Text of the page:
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Brading, Ryan (2014) 'From Passive to Radical Revolution in Venezuela’s Populist Project.' Latin American Perspectives, 41 (6). pp. 48-64.

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In December 2001, Hugo Chávez and others changed Venezuela’s Bolivarian revolutionary project, which consisted of replacing a corrupt and elitist constitution with a fair and popular one, into a radical one. In its early stages the project corresponded to what Gramsci called a “passive revolution.” Attempts by opposition forces to crush the construction of a new populist hegemony (a coup in April 2002 and an indefinite strike in December 2002) were met with popular mobilization that reaffirmed Chávez’s hegemonic project. The radical revolution consisted of social programs designed to alleviate the suffering of the poor and consolidated a new hegemonic structure among Venezuela’s lower classes. The concept of “radical revolution” provides a theoretical alternative for assessing the extent to which a political project can be described as populist.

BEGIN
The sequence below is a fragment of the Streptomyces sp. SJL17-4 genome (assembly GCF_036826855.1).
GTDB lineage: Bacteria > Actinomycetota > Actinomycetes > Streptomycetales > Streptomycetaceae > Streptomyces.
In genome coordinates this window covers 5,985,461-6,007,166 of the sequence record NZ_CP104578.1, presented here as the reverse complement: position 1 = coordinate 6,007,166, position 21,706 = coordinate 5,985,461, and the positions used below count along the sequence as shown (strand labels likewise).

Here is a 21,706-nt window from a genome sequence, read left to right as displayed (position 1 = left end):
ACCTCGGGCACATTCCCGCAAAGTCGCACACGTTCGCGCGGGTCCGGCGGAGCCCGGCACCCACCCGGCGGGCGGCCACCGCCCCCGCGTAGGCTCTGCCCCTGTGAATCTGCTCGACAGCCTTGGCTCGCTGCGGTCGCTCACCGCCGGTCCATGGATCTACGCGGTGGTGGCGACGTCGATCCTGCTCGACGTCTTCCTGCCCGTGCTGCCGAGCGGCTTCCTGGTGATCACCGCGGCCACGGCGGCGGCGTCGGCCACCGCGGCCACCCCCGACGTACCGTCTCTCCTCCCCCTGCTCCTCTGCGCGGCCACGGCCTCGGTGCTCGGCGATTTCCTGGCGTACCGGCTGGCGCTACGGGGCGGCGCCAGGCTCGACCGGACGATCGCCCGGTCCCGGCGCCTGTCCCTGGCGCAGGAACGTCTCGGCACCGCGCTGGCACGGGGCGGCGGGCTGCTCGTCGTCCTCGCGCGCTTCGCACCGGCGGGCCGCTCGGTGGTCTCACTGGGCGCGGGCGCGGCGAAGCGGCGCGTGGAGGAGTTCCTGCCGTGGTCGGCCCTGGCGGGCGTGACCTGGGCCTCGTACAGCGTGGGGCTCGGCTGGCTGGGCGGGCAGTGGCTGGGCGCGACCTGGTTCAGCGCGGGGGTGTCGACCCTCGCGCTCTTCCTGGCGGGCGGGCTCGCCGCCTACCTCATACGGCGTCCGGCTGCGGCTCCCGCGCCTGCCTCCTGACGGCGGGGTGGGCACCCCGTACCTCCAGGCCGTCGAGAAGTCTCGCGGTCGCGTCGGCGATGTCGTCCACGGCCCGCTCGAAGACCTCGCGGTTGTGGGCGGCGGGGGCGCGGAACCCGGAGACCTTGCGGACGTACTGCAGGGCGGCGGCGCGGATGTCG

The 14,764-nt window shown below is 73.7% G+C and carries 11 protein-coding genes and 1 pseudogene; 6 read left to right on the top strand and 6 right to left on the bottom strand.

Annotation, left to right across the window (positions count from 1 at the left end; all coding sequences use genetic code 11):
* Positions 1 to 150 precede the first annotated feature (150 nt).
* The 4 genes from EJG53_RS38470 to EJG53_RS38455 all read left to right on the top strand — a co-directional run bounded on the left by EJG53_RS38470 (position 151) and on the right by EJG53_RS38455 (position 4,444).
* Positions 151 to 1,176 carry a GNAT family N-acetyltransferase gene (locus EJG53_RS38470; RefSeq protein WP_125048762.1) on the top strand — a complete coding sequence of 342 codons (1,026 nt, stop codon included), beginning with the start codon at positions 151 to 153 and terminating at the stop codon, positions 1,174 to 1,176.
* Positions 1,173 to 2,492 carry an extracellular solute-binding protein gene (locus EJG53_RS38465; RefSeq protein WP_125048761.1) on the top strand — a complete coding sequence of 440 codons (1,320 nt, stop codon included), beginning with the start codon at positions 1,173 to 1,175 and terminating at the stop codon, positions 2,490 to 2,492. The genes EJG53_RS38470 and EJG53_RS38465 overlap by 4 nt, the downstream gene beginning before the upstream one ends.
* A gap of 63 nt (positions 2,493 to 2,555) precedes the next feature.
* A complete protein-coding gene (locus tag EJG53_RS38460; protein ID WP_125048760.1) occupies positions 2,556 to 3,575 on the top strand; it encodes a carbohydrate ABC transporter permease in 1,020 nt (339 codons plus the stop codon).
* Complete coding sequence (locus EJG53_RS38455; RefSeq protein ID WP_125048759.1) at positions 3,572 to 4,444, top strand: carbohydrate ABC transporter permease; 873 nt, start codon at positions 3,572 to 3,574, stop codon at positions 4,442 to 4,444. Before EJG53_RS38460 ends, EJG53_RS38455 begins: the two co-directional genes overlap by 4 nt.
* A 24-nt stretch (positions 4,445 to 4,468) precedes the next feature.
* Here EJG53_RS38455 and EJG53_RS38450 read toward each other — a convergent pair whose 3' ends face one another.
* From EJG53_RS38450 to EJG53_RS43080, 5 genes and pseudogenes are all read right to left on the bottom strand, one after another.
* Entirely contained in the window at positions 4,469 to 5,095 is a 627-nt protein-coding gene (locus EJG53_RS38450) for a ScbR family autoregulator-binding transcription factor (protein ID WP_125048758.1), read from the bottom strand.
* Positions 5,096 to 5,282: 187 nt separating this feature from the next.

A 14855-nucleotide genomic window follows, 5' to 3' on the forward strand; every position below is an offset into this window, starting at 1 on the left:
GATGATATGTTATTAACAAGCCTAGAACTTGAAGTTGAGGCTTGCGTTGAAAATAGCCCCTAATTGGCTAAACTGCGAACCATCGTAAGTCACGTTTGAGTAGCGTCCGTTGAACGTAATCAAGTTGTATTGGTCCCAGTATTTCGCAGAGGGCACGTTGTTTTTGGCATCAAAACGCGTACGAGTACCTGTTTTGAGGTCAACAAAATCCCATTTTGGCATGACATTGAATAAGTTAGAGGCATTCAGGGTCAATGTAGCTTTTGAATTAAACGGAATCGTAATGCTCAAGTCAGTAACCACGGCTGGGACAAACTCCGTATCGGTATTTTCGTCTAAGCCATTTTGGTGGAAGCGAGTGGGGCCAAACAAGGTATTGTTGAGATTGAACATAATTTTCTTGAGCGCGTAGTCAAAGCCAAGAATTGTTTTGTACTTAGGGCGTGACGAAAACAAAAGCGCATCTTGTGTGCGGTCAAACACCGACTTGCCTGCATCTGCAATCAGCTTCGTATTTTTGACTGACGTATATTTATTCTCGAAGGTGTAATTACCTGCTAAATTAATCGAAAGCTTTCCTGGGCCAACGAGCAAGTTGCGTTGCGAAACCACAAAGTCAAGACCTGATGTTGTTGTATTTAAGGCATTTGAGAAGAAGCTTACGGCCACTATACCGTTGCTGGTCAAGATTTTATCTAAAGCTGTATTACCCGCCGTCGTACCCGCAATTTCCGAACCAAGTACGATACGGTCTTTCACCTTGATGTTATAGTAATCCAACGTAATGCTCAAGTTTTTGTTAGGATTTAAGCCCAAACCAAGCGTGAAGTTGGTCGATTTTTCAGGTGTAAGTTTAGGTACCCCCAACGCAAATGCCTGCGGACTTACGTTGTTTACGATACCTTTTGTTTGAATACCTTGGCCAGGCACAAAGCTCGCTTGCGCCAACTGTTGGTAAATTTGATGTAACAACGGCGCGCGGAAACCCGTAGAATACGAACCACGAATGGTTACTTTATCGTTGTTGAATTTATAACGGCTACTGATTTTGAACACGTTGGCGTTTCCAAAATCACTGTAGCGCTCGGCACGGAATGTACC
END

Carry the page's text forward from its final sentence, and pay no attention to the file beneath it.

Item Type: Journal Article
Keywords: Passive Revolution, Bolivarian Revolution, Populism, Hugo Chávez, Luis Miquilena
SOAS Departments & Centres: Departments and Subunits > Department of Development Studies
Legacy Departments > Faculty of Law and Social Sciences > Department of Development Studies
ISSN: 0094582X
DOI (Digital Object Identifier):
Date Deposited: 02 Oct 2014 09:07

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